The efficacy of EMDR psychotherapy in the treatment of depression and comorbid anxiety
This pilot study explored the Efficacy of Eye Movement Desensitization and Reprocessing (EMDR) Psychotherapy in treating depression and comorbid anxiety. Twenty diagnosed participants were randomly assigned to two Experimental and two Delayed Treatment (DT) Control Groups. Experimental Group I and DT control group I received five participants each with primary diagnosis of Depression. Experimental Group II and DT Control Group II received five participants each with depression and comorbid anxiety. Participants were offered a total of 12 EMDR sessions. Instruments used for screening and diagnosing were DSM 5 Self-Rated Level 1 Cross Cutting Symptoms Measure Adult (American Psychiatric Association [APA] 2013), Clinically Useful Depression Outcome Scale (Zimmerman, Chelminski, McGlinchy & Posternak, 2008), Clinically Useful Anxiety Outcome Scale (Zimmerman, Chelminski, Young & Dalrymple, 2010), Dissociative Experience Scale- II (Bernstein &Putnum, 1986), Impact of Event scale (Horowitz, Wilner, & Alvarez, 1979), World Health Organization Quality of Life Inventory (Bonomi, Patrick, Bushnell & Martin, 2000). Participants selected negative cognitions associated with disturbing events that reduced functioning as targets for EMDR treatment. Paired and independent sample t-tests were conducted to compare data within and between groups. Results showed significant improvement in depression and anxiety symptoms at 95 % confidence level. The results of the study supported the efficacy of EMDR treatment for reducing depression and anxiety. Three months follow up with the participants showed that treatment effects were maintained.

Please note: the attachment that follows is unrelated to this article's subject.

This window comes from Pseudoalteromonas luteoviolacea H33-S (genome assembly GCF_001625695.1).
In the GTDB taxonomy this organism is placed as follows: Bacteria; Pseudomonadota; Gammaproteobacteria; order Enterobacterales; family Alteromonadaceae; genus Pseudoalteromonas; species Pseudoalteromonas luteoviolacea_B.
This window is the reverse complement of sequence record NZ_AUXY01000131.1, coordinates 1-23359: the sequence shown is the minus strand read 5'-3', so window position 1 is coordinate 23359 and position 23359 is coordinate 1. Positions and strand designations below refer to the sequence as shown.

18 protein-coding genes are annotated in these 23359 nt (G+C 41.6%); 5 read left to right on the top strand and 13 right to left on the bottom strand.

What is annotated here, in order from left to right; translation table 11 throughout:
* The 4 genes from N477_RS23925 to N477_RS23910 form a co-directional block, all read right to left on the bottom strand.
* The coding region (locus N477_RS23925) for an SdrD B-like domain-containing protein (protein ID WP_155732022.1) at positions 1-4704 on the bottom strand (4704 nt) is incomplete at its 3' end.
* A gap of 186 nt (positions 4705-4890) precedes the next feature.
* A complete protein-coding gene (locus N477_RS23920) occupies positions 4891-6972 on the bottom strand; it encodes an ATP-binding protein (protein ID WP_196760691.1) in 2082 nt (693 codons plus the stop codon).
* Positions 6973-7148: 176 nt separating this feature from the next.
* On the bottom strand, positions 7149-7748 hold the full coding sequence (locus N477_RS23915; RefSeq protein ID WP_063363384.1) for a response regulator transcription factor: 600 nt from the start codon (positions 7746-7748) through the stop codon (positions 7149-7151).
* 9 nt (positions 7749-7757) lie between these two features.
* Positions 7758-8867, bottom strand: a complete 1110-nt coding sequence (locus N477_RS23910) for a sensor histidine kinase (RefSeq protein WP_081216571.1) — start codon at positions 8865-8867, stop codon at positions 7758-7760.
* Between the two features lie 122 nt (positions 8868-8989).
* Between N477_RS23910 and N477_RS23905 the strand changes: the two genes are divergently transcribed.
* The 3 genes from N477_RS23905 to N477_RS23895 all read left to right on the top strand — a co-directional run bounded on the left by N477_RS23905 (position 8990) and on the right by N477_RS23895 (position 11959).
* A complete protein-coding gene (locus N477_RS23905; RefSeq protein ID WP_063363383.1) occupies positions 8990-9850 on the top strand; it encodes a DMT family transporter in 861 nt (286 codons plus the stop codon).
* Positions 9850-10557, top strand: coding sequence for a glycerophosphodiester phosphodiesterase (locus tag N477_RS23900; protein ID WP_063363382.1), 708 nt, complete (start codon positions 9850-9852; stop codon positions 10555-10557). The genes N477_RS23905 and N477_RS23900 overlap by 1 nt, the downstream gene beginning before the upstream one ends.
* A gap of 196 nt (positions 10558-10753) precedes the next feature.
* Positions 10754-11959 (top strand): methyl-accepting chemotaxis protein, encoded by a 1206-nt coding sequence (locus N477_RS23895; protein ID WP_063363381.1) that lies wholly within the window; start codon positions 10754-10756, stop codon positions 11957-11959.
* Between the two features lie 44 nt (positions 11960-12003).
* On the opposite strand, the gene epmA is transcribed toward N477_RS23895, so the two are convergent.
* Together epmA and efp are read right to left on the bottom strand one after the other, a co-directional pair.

Original Work Citation
Gauhar, M. (2020, January). The efficacy of EMDR psychotherapy in the treatment of depression and comorbid anxiety. Paper presented at the 4th EMDR Asia International Conference, Bangkok, Thailand
“The efficacy of EMDR psychotherapy in the treatment of depression and comorbid anxiety,” Francine Shapiro Library, accessed October 31, 2020, https://emdria.omeka.net/items/show/26265.